Q: You’ve been mayor for eight years; what does your re-election mean for Łódź?

A: First of all, it means a continuation of this huge process of transformation, which entails further revitalisation of the city centre, continued improvement to the quality of life for the city’s inhabitants, as well as further [attitudinal] changes, since the city is its people. In the past, the people of Łódź did not believe their own strength. Now, thanks to this transformation, they have started being proud of their city.


I make it a point to manage the city in a modern way; as a place to live, as well as for economic development. Therefore, it is very important for us to attract investors. I think that a change in the leadership of the city could imply a disruption in this process, as is happening elsewhere in the country. My outlook is basically liberal, both in terms of economics and world view, while in other places in Poland, let’s say, they are more focused on the social safety net. But this does not mean that we don’t care for Łódź’s inhabitants.

I have won the next term on a programme of developing the city centre, but also various neighbourhoods surrounding the city centre. This means ensuring appropriate infrastructure, such as sidewalks, parks, squares, kindergartens and schools, as well as appropriate care for the elderly. It is extremely important for me to ensure a good quality of life for people who deserve it.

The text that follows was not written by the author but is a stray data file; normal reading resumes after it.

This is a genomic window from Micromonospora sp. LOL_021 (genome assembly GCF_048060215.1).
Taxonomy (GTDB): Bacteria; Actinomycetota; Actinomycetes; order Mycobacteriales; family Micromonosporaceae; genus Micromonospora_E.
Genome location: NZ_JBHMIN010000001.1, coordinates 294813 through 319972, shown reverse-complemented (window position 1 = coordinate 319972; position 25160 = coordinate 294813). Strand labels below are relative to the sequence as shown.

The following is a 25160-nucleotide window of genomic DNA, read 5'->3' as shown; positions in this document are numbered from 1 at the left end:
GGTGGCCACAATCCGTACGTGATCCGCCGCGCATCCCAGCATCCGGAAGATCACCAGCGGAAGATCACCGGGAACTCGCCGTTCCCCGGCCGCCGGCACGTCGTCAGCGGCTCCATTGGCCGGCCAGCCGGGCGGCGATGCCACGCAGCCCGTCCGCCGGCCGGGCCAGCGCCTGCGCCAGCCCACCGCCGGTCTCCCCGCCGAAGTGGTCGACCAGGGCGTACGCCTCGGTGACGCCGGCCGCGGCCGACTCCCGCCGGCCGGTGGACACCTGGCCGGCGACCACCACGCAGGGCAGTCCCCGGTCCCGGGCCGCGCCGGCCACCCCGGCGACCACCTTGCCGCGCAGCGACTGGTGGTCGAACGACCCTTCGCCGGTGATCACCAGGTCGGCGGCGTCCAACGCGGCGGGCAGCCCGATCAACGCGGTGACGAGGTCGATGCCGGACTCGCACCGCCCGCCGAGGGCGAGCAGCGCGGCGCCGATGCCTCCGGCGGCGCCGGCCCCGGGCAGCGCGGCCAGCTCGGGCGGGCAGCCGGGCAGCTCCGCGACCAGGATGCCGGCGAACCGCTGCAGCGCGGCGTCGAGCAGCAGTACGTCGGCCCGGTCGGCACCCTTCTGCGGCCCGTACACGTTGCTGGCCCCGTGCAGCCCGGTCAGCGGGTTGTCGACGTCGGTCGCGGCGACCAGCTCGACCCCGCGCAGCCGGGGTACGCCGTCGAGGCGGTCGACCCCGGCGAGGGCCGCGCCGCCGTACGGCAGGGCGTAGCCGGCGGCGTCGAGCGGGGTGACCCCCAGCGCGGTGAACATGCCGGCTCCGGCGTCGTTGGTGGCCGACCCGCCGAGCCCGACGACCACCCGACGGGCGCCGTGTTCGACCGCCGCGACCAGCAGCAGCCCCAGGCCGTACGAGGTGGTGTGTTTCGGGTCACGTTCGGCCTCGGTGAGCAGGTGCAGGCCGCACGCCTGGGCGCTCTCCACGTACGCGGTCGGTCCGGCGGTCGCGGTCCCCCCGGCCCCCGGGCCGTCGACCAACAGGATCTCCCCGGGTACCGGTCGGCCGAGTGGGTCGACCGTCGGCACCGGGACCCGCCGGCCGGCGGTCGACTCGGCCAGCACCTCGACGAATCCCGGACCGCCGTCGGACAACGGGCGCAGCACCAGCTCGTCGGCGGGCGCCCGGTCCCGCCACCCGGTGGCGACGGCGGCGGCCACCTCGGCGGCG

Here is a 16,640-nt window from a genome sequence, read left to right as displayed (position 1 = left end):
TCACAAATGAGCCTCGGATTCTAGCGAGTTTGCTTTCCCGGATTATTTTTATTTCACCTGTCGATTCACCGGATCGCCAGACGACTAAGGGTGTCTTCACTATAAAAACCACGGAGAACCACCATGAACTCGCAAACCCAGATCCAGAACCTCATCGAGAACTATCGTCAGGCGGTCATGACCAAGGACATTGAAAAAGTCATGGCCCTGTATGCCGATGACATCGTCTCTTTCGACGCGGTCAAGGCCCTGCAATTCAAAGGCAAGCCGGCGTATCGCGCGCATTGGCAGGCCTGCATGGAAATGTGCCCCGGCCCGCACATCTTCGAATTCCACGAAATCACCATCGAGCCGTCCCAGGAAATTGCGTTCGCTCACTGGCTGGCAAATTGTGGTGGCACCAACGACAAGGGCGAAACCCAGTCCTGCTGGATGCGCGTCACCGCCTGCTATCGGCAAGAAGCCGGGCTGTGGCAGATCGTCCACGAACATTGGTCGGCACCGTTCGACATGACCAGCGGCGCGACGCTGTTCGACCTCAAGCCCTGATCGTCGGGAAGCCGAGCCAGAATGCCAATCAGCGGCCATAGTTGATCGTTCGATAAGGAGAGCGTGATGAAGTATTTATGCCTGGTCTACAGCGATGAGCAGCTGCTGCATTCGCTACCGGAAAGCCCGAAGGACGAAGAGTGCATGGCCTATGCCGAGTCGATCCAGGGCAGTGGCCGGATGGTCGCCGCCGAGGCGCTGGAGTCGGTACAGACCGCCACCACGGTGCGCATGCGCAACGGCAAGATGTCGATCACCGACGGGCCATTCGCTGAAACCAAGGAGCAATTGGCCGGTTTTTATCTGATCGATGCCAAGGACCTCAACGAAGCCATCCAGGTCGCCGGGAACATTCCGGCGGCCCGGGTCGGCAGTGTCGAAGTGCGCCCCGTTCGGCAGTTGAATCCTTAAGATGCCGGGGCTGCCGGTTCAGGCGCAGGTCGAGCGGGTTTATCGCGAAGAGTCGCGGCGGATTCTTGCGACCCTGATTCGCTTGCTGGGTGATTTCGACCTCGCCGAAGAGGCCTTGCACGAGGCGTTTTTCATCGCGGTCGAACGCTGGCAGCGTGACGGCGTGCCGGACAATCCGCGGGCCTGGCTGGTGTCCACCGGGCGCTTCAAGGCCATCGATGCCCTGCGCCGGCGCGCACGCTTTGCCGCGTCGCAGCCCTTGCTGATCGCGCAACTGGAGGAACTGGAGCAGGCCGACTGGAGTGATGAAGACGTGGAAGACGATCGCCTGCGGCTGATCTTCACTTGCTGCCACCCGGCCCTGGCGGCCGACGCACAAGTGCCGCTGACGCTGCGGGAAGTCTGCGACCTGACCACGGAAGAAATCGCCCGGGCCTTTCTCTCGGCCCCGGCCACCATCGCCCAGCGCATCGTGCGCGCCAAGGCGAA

Q: What makes Łódź exciting for foreign investment?

A: On a map of Poland and Europe, Łódź is one of the best places in terms of the ratio of wages to quality of life. When you compare both, you can get the best value for your money.

For manufacturers, the location and workforce – which is highly competent and qualified – is of great importance. We have an unemployment rate of about 5%. Łódź offers multi-talented human resources – high-level and mid-level managers, as well as workers. What is also crucial is the quality of life in the city, as many of the decision makers, or their subordinates, will have to come here to live.

In modern economies, cities are competing not so much for foreign investors but also inhabitants – that is, potential workers. We can attract them by creating good living conditions and conditions for development. Workers are the basic resource for investors, and it’s workers that are basically the crucial factor right now in market development.

Given the general ageing population across Europe, this is what will determine the growth trajectory of various cities and countries. This is one reason why we’re developing the idea of a ‘duopolis’ between Łódź and Warsaw, a 90-minute drive away [in other words, connecting the two cities further, not least through an airport between the two].

Q: Is this ‘duopolis’ going to happen, or is it wishful thinking?

A: Duopolis is already happening. Łódź is a place where dreams come true and you can see that by the number of investors coming here, as well as by the number of people coming here to stay. Now, we have a positive migration ratio – so more people are coming here than leaving.